1. “LFO’s Mark Bell: 10 essential tracks.” The electronic-music producer, who died last week, was an innovator of electronic sound, from his huge influence on the early club scene to Radiohead remixes and groundbreaking collaborations with Björk.
“Mark Bell was an electronic-music innovator throughout his career, which was tragically cut short last week. Riding the wave of the early-90s dance-music revolution, the Leeds-born Bell and longtime friend and partner Gez Varley defined the northern English ’bleep’ techno sound found in LFO’s music—especially on the group’s bass-heavy self-titled hit. Along the way they helped put Sheffield’s Warp Records (home to Aphex Twin, Boards of Canada and countless others) on the map, and remixed Radiohead, Sabres of Paradise and their hip-hop heroes Afrika Baambaataa & Soulsonic Force. When Varley left the group in 1996, Bell maintained a solo career as a respected underground techno producer. In 1997, his transformative work on Björk’s epochal Homogenic album brought him into the pop sphere and established a long-running and fruitful partnership. Other collaborations followed, most notably with Depeche Mode, as well as movie soundtracks and more acclaimed productions under the LFO guise. The shock of Bell’s death casts a sudden light on a considerable discography, which was marked by adventurism and a consistently recognisable approach to funk-infused, melodic, wonderfully bleepy electronica. His best productions put him in a league with better-known peers like Andrew Weatherall and Aphex Twin. Here are 10 of them.”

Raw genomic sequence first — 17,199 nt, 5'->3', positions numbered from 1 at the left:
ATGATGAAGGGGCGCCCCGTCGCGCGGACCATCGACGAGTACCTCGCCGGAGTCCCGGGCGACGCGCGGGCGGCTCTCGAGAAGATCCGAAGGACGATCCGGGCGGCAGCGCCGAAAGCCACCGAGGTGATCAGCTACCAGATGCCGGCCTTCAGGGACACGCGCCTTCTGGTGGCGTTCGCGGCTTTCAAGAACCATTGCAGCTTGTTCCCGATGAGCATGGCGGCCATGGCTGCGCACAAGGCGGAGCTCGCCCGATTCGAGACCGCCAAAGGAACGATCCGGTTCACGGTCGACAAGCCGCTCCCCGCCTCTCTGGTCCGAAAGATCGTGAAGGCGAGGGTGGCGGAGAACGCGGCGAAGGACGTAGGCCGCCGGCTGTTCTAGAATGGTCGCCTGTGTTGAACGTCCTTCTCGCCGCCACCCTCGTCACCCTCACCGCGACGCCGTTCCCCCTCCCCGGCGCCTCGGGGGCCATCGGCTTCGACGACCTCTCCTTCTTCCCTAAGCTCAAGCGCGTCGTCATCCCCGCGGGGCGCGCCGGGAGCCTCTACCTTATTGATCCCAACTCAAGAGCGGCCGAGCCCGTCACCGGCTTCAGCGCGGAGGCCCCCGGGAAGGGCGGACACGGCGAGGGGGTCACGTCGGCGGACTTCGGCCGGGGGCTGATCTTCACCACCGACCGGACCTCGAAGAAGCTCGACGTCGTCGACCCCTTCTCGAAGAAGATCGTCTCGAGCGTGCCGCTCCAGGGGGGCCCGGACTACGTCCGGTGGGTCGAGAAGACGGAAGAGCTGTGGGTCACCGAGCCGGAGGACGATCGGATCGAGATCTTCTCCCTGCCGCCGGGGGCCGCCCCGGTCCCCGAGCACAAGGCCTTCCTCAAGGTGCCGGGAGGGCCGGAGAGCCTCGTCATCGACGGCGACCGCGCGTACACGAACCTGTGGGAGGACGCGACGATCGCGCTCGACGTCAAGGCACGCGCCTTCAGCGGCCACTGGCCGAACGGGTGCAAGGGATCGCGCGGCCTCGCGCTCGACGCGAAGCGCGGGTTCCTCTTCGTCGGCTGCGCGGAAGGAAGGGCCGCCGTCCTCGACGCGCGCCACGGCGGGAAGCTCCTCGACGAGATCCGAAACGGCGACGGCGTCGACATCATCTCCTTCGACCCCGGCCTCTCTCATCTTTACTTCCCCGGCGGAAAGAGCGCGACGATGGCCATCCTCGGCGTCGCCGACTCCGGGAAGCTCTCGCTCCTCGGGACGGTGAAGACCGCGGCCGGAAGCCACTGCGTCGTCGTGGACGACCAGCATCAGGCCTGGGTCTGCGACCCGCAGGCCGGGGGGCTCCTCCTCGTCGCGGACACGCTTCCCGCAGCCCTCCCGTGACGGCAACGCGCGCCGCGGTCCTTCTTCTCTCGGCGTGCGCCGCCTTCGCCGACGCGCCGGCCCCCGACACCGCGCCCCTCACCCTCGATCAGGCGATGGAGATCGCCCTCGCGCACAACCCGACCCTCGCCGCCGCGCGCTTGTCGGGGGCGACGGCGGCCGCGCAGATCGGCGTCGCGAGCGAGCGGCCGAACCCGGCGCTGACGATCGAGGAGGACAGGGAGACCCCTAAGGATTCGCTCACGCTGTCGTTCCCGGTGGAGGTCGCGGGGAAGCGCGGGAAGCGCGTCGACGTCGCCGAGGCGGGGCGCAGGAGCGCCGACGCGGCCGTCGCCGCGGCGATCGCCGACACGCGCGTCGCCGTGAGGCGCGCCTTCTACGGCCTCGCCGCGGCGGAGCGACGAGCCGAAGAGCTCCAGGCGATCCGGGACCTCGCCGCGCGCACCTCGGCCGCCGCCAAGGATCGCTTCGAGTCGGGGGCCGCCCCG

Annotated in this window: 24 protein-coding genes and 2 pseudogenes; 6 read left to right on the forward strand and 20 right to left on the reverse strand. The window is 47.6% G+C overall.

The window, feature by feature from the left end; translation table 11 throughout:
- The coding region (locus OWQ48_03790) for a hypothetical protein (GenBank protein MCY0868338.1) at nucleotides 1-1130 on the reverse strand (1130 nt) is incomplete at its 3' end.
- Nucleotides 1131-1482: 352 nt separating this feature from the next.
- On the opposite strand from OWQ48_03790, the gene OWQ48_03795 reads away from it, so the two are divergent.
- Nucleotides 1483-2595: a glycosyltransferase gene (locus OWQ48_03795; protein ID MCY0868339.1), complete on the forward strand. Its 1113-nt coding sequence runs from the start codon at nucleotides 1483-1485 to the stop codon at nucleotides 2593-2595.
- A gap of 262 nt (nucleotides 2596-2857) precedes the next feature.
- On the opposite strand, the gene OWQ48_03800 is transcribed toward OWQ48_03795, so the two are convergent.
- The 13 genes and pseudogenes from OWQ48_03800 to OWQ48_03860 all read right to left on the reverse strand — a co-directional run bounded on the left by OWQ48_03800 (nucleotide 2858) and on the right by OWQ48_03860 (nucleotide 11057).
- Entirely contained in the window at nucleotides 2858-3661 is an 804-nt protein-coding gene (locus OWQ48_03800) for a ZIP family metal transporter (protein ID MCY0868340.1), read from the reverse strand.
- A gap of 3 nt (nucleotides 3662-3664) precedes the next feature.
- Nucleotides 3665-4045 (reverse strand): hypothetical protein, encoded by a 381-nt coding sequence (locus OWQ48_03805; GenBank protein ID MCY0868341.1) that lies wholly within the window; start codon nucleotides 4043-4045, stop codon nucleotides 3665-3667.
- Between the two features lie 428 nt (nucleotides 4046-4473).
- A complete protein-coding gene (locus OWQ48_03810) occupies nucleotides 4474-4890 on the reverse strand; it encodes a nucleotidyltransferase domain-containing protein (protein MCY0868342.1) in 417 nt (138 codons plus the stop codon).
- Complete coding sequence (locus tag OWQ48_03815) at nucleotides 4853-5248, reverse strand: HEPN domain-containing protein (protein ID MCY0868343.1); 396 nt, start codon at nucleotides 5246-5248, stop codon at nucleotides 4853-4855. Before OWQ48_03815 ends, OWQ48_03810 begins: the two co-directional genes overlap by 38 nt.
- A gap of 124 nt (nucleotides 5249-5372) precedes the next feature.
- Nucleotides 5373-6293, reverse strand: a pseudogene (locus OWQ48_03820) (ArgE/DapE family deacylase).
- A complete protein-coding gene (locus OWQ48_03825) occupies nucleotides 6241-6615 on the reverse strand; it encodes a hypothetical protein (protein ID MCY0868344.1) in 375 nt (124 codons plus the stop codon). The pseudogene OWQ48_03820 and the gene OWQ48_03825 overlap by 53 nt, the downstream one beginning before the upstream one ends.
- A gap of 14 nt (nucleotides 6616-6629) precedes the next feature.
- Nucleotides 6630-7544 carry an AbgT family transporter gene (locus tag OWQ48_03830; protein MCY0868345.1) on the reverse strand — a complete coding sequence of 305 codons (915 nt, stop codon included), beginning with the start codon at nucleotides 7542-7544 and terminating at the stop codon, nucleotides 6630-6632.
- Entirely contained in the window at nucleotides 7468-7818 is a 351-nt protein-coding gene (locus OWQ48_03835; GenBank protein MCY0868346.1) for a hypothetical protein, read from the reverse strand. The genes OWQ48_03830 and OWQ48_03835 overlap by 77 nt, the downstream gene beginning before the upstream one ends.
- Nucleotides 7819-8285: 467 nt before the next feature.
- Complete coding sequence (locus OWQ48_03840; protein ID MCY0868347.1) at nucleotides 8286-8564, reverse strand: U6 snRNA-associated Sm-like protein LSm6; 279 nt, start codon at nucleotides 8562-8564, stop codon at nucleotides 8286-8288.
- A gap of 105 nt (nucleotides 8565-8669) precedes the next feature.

2. “Iggy Pop takes aim at YouTube and U2 in John Peel Lecture.” Rock legend Iggy Pop has given his backing to independent record labels in a royalties dispute with YouTube.
“In June, YouTube threatened to block videos by acts signed to indie labels after they refused to sign a new deal. Pop, delivering BBC 6 Music’s John Peel Lecture at the Radio Festival in Salford, said YouTube was ’trying to put the squeeze’ on indies. In a wide-ranging speech, he also took aim at U2, BitTorrent, Megaupload and fans who do not pay for music. The annual speech, named after the former BBC Radio 1 DJ, has previously been delivered by The Who’s Pete Townshend, Billy Bragg and Charlotte Church. Iggy Pop, who is known as ’the Godfather of punk’ for his raw rock songs and raucous live shows, praised independent labels as some of the music industry’s ’good guys’. Indie labels look after acts including Adele, Arctic Monkeys and Radiohead, but have not yet signed a new agreement with YouTube over payment for their music. The three major record labels have all agreed terms with the site. In July, more than 750 independent music labels worldwide formed a pact to seek fair treatment from streaming services.”
3. “What Whiplash Gets Wrong About Genius, Work, and the Charlie Parker Myth.” Slate’s Forrest Wickman is one of few people calling bullshit on Damien Chazelle’s film.